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Wicked City 4.4 out of 5 based on 0 ratings. 7 reviews.
AFDoc More than 1 year ago
I love this book. You will need to read it twice to pick-up character details you missed in the first 2 chapters. It does start a little slow and the characters are a tad difficult to keep track of in the beginning. Press on, it's worth it! Great story, a piece of history of which I was totally ignorant. The book is historically accurate (I did some research myself after reading) and a fantastic read. I will pick up more Atkins just because of this book.
KWR57 More than 1 year ago
True story. Great storyline. Good characterization. A quick and easy read. I'm a big fan of historical fiction and Wicked is real good example for the genre.
BerkeleyBob More than 1 year ago
I had some doubts about a writer whose first name is Ace, but this re-telling of the corruption and vice in Phenix City, conveniently across the state line from Fort Benning and the clean up by martial law was fascinating. I dimly remember the B movie, titled Phenix City Confidential, but Atkins has an interesting web site with some original material about this hell hole. Well written, based on historical fact. There is some raw, brutal stuff here--not for the weak stomached. Hard to believe things got this bad in Georgia--made my excursions to Tiajuana as young horny sailor seem kind of tame.
Anonymous More than 1 year ago
Anonymous More than 1 year ago
I live in this area and worked for Phenix City PD. The history of the area is very colorful to say the least. I can relate to the locations in the book. Although I was born the year Patterson was shot I have heard the tales from many that were old enough to remember. Very good read and very factual.
Anonymous More than 1 year ago
harstan More than 1 year ago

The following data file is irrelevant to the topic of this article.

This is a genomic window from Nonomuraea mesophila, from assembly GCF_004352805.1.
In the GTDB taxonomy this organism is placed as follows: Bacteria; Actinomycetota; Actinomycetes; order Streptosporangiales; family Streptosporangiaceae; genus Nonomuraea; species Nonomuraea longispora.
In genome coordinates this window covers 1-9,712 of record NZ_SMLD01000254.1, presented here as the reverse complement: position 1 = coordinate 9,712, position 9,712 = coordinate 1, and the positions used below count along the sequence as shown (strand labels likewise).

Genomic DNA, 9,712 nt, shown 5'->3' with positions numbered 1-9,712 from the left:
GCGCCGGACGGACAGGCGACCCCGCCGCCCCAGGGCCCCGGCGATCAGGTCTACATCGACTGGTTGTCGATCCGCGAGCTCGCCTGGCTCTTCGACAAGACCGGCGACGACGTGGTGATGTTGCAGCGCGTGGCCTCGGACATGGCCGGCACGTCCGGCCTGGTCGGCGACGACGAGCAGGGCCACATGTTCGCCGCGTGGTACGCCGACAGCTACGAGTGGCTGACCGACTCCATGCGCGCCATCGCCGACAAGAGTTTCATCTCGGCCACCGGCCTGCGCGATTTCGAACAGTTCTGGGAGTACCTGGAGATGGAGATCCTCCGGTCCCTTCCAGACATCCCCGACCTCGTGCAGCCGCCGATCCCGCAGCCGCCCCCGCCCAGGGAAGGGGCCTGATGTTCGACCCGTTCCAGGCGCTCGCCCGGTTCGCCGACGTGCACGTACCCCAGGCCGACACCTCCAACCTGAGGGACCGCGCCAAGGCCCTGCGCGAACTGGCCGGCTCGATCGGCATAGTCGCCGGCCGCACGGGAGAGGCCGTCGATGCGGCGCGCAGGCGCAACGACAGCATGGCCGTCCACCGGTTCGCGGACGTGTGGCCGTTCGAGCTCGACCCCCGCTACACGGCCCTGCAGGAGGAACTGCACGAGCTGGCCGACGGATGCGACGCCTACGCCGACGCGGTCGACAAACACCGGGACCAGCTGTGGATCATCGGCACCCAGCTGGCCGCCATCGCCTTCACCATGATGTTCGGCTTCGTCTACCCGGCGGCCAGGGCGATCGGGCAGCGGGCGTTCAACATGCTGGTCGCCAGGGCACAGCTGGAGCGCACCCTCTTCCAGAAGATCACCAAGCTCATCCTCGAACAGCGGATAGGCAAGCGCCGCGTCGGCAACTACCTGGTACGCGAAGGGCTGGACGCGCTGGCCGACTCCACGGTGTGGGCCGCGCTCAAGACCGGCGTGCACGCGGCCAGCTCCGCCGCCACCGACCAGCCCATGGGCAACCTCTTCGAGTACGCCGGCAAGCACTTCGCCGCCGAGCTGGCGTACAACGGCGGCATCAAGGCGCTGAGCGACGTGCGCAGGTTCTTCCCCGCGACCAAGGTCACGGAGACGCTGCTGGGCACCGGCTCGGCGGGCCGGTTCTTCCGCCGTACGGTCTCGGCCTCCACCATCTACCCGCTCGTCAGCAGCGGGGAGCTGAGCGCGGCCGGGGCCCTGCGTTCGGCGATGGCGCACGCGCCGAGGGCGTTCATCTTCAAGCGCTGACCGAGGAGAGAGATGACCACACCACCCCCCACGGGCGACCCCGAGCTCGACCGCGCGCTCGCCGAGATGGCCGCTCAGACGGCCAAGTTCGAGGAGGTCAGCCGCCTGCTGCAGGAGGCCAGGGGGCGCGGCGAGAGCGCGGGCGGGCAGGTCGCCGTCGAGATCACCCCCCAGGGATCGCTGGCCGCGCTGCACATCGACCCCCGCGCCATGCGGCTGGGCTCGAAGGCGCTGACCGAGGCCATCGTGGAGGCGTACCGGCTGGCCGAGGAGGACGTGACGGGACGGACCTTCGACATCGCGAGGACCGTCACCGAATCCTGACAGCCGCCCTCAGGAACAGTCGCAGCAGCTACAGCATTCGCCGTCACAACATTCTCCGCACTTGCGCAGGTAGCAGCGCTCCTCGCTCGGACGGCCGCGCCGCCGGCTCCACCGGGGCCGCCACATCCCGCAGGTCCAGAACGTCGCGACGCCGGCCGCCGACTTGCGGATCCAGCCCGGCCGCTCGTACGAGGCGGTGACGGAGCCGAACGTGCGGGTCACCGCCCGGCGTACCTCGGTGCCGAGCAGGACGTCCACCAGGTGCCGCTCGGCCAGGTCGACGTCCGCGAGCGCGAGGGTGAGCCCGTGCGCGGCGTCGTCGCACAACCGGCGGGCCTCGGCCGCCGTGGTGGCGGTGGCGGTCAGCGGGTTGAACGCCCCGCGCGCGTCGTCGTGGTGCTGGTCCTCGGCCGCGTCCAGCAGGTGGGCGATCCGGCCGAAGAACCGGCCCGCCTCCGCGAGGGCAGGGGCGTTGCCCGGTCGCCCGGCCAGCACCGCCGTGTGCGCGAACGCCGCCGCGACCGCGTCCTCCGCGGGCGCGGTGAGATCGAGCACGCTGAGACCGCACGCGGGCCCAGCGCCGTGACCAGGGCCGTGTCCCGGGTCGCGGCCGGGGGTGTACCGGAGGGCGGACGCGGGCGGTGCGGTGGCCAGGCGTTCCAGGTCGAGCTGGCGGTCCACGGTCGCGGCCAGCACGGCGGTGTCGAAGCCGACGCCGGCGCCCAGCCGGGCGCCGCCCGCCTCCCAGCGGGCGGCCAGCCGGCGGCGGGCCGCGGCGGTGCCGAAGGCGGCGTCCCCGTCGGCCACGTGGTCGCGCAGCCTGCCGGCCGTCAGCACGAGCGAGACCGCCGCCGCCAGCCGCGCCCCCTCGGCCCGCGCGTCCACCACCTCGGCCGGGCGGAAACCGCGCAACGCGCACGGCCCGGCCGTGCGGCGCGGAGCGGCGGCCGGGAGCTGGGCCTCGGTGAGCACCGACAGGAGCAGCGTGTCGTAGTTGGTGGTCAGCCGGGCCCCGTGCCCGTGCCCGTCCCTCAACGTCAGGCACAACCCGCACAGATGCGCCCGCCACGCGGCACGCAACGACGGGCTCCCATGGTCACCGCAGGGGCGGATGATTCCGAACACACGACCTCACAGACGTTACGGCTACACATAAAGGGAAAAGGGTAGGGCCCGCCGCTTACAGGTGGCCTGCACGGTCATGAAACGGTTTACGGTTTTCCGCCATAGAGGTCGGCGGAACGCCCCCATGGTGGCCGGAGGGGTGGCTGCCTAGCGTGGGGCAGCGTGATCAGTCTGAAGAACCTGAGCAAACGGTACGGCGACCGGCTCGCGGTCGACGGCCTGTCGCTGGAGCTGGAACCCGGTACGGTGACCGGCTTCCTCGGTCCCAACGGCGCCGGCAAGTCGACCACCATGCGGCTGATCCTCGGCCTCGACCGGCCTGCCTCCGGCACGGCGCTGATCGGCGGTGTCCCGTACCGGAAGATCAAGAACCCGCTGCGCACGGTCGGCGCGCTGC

Wicked City Ace Atkins Putnam, Apr 2008, $24.95 ISBN: 9780399154577 1954 Phenix City, Alabama, just across the Chattahoochee state boundary from Columbus, Georgia has a population of 23, 305 most of which are law abiding citizens, but running the town is the redneck mafia affectionately called the Phenix City Machine. The economy is fueled by illegal activity although a group of concerned citizens, the Russell County Betterment Association (RBA), want gambling and prostitution stopped and the sale of illegal alcohol (moonshine to you northerners) controlled. --- Alabama¿s newly elected State Attorney General Albert Patterson is in town when someone assassinates him, gangland style. The RBA membership is outraged by the hit and led by former professional boxer Lamar Murphy are determined that the killer and his employers, who everyone knows run the redneck mafia face a jury not of their peers as they demand justice. Tensions mount between the RBA and Phenix City machine until they boil over when Lamar is named temporary sheriff and marital law is imposed by the National Guard. High noon has arrived at Phenix City. --- As he did with true 1950s events in Florida (see WHITE SHADOW), Ace Atkins does likewise with Phenix City, Alabama (see When Good Men Do Nothing: The Assassination of Albert Patterson by Alan Grady). The story line focuses on the abuse of power by avariciouse souls sponsoring and tasting vice and those courageous enough to challenge them the ultimate civil war between the RBA and the redneck mafia. Thus readers obtain an interesting historical account in which decadence and corruption rule a WICKED CITY, but with so many players involved and bribes making it easy for some to switch teams, it is difficult to keep score still Mr. Atkins brings to life a town so depraved that nearby Fort Benning brass suggested artillery shelling it back to the mud age. --- Harriet Klausner